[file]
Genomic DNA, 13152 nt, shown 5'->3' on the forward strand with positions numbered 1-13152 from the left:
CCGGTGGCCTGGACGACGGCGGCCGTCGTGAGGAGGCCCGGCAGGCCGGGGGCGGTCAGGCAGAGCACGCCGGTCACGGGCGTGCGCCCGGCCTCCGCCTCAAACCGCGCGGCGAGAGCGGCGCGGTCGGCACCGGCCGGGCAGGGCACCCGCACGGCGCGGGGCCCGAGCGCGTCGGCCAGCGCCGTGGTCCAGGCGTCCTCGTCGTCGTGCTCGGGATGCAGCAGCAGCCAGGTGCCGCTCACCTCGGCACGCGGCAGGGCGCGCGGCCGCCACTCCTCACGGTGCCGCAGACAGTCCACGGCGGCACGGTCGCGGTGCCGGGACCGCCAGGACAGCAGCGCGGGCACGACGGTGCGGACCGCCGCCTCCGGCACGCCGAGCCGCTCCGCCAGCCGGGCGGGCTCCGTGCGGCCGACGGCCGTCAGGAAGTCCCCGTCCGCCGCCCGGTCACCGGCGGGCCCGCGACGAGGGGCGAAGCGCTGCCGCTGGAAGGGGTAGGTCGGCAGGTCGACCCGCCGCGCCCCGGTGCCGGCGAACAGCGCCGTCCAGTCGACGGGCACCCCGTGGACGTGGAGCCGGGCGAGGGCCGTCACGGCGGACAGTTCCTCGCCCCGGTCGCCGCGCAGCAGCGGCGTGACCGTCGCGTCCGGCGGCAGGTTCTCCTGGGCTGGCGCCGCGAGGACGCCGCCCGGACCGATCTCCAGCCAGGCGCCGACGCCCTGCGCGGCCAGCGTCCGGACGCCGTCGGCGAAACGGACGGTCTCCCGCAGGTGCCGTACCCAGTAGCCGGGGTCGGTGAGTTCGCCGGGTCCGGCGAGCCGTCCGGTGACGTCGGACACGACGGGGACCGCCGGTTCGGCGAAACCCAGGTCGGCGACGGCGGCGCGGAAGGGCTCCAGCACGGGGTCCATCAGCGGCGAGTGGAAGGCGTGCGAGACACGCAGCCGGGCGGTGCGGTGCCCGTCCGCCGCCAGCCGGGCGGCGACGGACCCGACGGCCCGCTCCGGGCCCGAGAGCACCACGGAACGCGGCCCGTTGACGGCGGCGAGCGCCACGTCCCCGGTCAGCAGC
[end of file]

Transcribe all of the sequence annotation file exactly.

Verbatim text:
Genomic DNA, 13152 nt, shown 5'->3' on the forward strand with positions numbered 1-13152 from the left:
CCGGTGGCCTGGACGACGGCGGCCGTCGTGAGGAGGCCCGGCAGGCCGGGGGCGGTCAGGCAGAGCACGCCGGTCACGGGCGTGCGCCCGGCCTCCGCCTCAAACCGCGCGGCGAGAGCGGCGCGGTCGGCACCGGCCGGGCAGGGCACCCGCACGGCGCGGGGCCCGAGCGCGTCGGCCAGCGCCGTGGTCCAGGCGTCCTCGTCGTCGTGCTCGGGATGCAGCAGCAGCCAGGTGCCGCTCACCTCGGCACGCGGCAGGGCGCGCGGCCGCCACTCCTCACGGTGCCGCAGACAGTCCACGGCGGCACGGTCGCGGTGCCGGGACCGCCAGGACAGCAGCGCGGGCACGACGGTGCGGACCGCCGCCTCCGGCACGCCGAGCCGCTCCGCCAGCCGGGCGGGCTCCGTGCGGCCGACGGCCGTCAGGAAGTCCCCGTCCGCCGCCCGGTCACCGGCGGGCCCGCGACGAGGGGCGAAGCGCTGCCGCTGGAAGGGGTAGGTCGGCAGGTCGACCCGCCGCGCCCCGGTGCCGGCGAACAGCGCCGTCCAGTCGACGGGCACCCCGTGGACGTGGAGCCGGGCGAGGGCCGTCACGGCGGACAGTTCCTCGCCCCGGTCGCCGCGCAGCAGCGGCGTGACCGTCGCGTCCGGCGGCAGGTTCTCCTGGGCTGGCGCCGCGAGGACGCCGCCCGGACCGATCTCCAGCCAGGCGCCGACGCCCTGCGCGGCCAGCGTCCGGACGCCGTCGGCGAAACGGACGGTCTCCCGCAGGTGCCGTACCCAGTAGCCGGGGTCGGTGAGTTCGCCGGGTCCGGCGAGCCGTCCGGTGACGTCGGACACGACGGGGACCGCCGGTTCGGCGAAACCCAGGTCGGCGACGGCGGCGCGGAAGGGCTCCAGCACGGGGTCCATCAGCGGCGAGTGGAAGGCGTGCGAGACACGCAGCCGGGCGGTGCGGTGCCCGTCCGCCGCCAGCCGGGCGGCGACGGACCCGACGGCCCGCTCCGGGCCCGAGAGCACCACGGAACGCGGCCCGTTGACGGCGGCGAGCGCCACGTCCCCGGTCAGCAGC